How ‘Preacher’ Stays True In Spirit To Its Comic Book Roots (While Occasionally Ignoring Them)

Senior Contributor
05.23.16 11 Comments
Preacher AMC

AMC

AMC debuted Preacher last night, and it not only managed to pull off the comic book’s balance of the sacred and the profane, exploring the daily struggles with faith many people have while also exploding famous actors and nut shots, it did it with style. And that’s largely thanks to taking cues from the comic book while simultaneously standing on its own.

Surprisingly, the pilot is most faithful to the comic in the small details. For example, it opens with Jesse Custer (Dominic Cooper) fixing his church’s sign while Johnny Cash’s cover of Willie Nelson’s “Time of the Preacher” plays. The song is an important part of the comic. In fact its lyrics are among the first things readers see in the book. Garth Ennis, writer of the original comic, didn’t choose it just for the final lyrics about preaching and lessons, however. The song is about a man who discovers his wife is unfaithful, which pushes him into a violent spiral, much like Jesse finds himself wandering down in the comic. Later on in Red Headed Stranger, the Nelson album from which “Time of the Preacher” originates, it’s reprised with a crucial change in the final lyrics: “Now the lesson is over, and the killing’s begun.”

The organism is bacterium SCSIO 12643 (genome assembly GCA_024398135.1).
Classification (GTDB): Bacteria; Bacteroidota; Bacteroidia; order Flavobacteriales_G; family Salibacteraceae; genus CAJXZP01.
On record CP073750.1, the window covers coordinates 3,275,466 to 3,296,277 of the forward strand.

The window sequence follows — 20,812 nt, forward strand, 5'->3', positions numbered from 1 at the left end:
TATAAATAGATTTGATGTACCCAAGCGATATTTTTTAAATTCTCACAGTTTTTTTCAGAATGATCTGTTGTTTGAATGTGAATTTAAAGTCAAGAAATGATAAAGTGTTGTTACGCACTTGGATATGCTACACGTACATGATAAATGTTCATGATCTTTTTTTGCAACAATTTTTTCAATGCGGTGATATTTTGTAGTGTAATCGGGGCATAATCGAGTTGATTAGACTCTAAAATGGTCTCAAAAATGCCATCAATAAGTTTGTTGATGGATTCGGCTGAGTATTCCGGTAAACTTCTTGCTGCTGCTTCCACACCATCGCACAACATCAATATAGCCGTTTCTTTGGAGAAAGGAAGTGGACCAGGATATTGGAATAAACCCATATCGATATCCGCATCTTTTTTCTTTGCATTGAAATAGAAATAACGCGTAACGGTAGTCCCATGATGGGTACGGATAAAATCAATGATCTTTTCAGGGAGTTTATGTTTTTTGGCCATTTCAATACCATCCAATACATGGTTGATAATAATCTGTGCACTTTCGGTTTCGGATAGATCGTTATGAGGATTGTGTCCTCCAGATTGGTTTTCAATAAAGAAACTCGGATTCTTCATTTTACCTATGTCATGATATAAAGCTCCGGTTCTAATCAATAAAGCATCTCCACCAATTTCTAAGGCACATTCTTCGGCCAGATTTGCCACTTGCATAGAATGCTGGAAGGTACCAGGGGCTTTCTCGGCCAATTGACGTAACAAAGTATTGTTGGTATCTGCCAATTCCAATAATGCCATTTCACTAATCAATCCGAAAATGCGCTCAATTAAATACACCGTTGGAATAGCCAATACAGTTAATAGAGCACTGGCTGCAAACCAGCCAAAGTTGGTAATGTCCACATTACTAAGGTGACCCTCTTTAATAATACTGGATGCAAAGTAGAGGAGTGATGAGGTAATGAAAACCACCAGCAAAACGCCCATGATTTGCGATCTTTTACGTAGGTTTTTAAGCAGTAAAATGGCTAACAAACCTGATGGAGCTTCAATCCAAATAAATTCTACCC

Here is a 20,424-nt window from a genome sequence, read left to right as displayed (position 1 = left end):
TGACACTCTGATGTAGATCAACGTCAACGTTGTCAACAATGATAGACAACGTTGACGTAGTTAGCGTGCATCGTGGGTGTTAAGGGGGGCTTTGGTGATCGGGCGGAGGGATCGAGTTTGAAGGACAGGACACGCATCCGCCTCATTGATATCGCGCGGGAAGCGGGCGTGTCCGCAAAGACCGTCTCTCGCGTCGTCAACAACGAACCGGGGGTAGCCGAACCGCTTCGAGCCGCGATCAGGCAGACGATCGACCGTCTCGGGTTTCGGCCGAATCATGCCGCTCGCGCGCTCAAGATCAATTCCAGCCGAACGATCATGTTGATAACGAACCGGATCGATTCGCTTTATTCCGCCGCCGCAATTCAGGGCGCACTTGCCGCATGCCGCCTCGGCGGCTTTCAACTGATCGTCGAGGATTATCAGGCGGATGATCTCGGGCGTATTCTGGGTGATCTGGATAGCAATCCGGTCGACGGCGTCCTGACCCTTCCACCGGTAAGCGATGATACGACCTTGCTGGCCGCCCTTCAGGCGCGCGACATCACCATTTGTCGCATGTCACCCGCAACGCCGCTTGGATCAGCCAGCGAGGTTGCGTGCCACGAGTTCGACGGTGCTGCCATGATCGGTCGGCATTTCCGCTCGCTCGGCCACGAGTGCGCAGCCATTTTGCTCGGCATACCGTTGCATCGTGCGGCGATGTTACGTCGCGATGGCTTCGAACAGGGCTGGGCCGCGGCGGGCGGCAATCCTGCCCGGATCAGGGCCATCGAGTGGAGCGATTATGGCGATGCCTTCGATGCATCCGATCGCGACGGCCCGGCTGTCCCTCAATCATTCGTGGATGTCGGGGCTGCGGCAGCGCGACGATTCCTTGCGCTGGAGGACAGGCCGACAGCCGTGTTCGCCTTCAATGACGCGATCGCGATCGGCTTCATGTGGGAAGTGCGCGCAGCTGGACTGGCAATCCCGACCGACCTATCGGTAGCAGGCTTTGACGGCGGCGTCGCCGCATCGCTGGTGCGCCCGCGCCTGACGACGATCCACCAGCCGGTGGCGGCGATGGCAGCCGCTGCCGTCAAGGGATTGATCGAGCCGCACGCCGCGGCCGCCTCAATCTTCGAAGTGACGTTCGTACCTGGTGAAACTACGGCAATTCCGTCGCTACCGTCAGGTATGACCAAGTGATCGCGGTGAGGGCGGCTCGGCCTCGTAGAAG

There are tons of little touches if you’re familiar with the comics beyond that. Sheriff Root’s tragic home life, Jesse’s collar tips, the design of Jesse’s church, Tulip’s taste for classic cars, and the ongoing tendency of the locals to alter church signs all come straight from the book. Cassidy, played by Joseph Gilgun, is practically lifted from the pages of the comic. The most important element they’ve kept is the death of Jesse’s father, which is more or less straight from the comic, right down to the line, “You have to be one of the good guys, because there’s way too many of the bad.”

The changes the show makes, and there are some substantial ones, are however all faithful in spirit to the comic. Some of these are a matter of degree: The show explains that Jesse’s commands are literal with a stunning gory moment, but in the comic, Jesse tells somebody offhanded to “go f*ck themselves” and, well, let’s just say it’s an even more gross, if off-panel, moment. Steve Dillon and Glenn Fabry, the interior and cover artists respectively, never depicted an African preacher exploding all over his congregation, but it wouldn’t have been out of place, considering some of the gorier chaos in the comic. The “controversy” over Pedro the Prairie Dog is new, but it reflects the ongoing theme of Ennis’ distastes for both extremes in the ’90s culture wars unfolding on talk radio at the time.

The most important element the show keeps, though, is the way Jesse and others struggle with faith. Preacher was ultimately a study in how you put your faith matters, whether it’s in a religion or in a person. The show, amid pulling a scanner on Tom Cruise and having Cassidy wipe out an entire private jet full of cultists, sticks closely to that theme. Probably the finest moment in the show is when Emily (Lucy Griffiths) discovers that her faith in Jesse hasn’t been betrayed, after all. God may not be answering prayers, but Jesse won’t give up, and that promises to make for a heck of a show.

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